The ban is thought to be implemented to prevent Mercedes from using their famous “party mode” during qualifying, but while it doesn’t seem to have slowed the German team down on Saturday, it did have an adverse effect on the race itself, according to Wolff.
“We always said that, you create one power mode for the whole race means that you haven’t got the extra spice to overtake,” the Austrian explained.
“You haven’t got the extra modes that you may decide or not to deploy in the race to overtake, and that is valid for all the small teams as for the big teams.
“I think that the race is a consequence of that decision.”
Wolff went on to praise Lewis Hamilton’s recovery drive, after he received a 10 second stop-and-go penalty at the Italian Grand Prix. The Briton managed to make his way from 30 seconds behind the last car to P7 at the end of the race.
“It is difficult to overtake in Monza, because with this TD on engine modes, you can’t just turn it up for the overtakes and you can’t turn it up either to defend. Even more the drive is very good to recover to P7.
“But obviously it’s a lost race for him and the team, and this sentiment prevails,” concluded Wolff.
Hamilton also emphasized the ban’s adverse effect on the quality of racing.
“We’re just in one mode, and it’s a fast mode that we would use to race on a much shorter part of the race, so the engine felt consistent,” Hamilton explained.
“The only thing is that it’s worse for racing in the sense of in the past you could move between modes and you had to manage the small amount of strong race engine mode because you only have a certain quota.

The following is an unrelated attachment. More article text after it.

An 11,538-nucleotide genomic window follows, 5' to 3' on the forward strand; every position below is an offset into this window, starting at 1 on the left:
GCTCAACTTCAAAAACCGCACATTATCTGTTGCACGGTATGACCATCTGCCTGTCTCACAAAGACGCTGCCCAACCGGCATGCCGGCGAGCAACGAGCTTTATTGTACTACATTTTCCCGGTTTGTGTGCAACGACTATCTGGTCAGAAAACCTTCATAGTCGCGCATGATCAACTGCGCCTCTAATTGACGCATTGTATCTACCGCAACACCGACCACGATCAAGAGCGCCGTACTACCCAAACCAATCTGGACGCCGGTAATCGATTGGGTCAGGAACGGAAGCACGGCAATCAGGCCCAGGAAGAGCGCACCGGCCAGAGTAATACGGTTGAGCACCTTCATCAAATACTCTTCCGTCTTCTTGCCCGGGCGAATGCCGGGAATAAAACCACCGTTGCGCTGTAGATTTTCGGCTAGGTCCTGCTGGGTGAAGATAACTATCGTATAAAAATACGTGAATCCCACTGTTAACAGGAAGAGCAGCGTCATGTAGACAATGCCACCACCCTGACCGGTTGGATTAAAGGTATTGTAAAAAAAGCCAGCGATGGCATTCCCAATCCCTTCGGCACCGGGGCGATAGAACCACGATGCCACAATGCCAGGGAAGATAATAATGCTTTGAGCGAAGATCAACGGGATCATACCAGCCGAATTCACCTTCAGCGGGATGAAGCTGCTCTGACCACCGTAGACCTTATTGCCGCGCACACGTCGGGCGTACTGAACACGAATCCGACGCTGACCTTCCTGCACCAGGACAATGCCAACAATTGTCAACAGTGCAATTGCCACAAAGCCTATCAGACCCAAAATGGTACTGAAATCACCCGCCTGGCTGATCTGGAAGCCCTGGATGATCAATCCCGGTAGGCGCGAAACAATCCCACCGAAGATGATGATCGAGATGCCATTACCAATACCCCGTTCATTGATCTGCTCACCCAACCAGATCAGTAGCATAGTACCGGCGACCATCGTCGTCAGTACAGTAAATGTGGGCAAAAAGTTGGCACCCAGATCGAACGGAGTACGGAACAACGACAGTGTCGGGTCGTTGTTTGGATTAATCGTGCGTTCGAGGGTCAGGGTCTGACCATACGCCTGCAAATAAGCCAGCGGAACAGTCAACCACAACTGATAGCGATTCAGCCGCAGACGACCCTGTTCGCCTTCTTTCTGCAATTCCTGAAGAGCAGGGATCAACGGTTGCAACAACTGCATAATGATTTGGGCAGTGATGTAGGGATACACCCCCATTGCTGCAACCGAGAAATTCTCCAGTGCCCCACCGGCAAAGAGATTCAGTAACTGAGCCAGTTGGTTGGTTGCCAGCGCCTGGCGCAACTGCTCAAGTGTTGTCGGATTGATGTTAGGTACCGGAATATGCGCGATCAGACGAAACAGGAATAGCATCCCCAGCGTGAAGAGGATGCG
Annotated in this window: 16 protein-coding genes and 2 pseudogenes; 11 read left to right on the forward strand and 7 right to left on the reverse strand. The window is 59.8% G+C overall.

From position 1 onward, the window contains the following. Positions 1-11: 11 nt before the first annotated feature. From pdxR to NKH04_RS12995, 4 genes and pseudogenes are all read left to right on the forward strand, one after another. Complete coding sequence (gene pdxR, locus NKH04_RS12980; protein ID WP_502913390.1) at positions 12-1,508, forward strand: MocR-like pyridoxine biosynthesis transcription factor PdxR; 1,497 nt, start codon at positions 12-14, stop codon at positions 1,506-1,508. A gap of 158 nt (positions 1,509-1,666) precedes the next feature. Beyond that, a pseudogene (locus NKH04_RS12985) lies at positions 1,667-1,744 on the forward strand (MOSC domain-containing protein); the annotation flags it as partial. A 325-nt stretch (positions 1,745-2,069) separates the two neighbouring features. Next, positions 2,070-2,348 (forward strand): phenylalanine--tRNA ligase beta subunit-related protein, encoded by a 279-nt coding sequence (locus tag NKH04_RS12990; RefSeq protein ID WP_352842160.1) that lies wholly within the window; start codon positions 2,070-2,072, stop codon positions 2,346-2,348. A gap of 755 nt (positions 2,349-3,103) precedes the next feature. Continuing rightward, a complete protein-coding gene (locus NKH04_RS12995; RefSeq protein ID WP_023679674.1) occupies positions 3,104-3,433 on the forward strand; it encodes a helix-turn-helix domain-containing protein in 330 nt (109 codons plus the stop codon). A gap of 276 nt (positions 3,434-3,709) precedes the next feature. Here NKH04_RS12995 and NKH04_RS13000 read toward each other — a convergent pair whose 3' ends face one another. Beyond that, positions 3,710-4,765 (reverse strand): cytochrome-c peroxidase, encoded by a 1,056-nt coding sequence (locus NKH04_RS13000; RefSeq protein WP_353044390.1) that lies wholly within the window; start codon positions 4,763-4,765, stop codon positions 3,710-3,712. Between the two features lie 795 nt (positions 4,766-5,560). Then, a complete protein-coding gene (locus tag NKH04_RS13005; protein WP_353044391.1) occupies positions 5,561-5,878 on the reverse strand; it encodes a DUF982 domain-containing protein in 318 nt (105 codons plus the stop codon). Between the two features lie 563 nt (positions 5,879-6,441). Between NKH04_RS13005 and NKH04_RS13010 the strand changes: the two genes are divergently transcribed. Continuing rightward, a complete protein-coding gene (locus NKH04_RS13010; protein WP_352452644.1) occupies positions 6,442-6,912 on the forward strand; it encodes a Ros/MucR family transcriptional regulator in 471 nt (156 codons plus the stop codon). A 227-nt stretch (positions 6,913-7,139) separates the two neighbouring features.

“I would imagine that’s probably why you see less overtaking then and perhaps in the past. It was more fun to have to manage with that and manage the power and utilise it for overtaking.
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“That’s why I wasn’t overtaking a huge amount or had a fast pace. When I came out [of the pits] I saw that I had a massive gap and it wasn’t really closing anywhere near as fast as I’d like.
“I was already on lap 20-odd by the time I came out and was sure I was going to catch them at some stage. But then I caught up and I couldn’t get by, so it didn’t feel great that’s for sure. And I had to use up a lot of more tyres to even catch the back of the train. I did the best I could.”
Valtteri Bottas, who finished in P5 and spent the last part of the race behind Lando Norris, also thinks the multiple engine modes ban hindered his overtaking ability.
“I think the main issue was lacking speed in the corners and just not being able to follow in Lesmos and then Ascari and Parabolica,” Bottas said
“It could be slightly part of the new regulations that everyone is just running constant mode in terms of trying to save and attack, so maybe there’s less overtaking because of that.
“But even in Monza, the DRS effect is quite a bit smaller because the wing is smaller, and you have less drag anyway.
“For me the core issue was trying to get close to the cars, enough to try and overtake and get like a massive tow.
“But it definitely felt pretty impossible to overtake any car that I was battling,” concluded the Finn.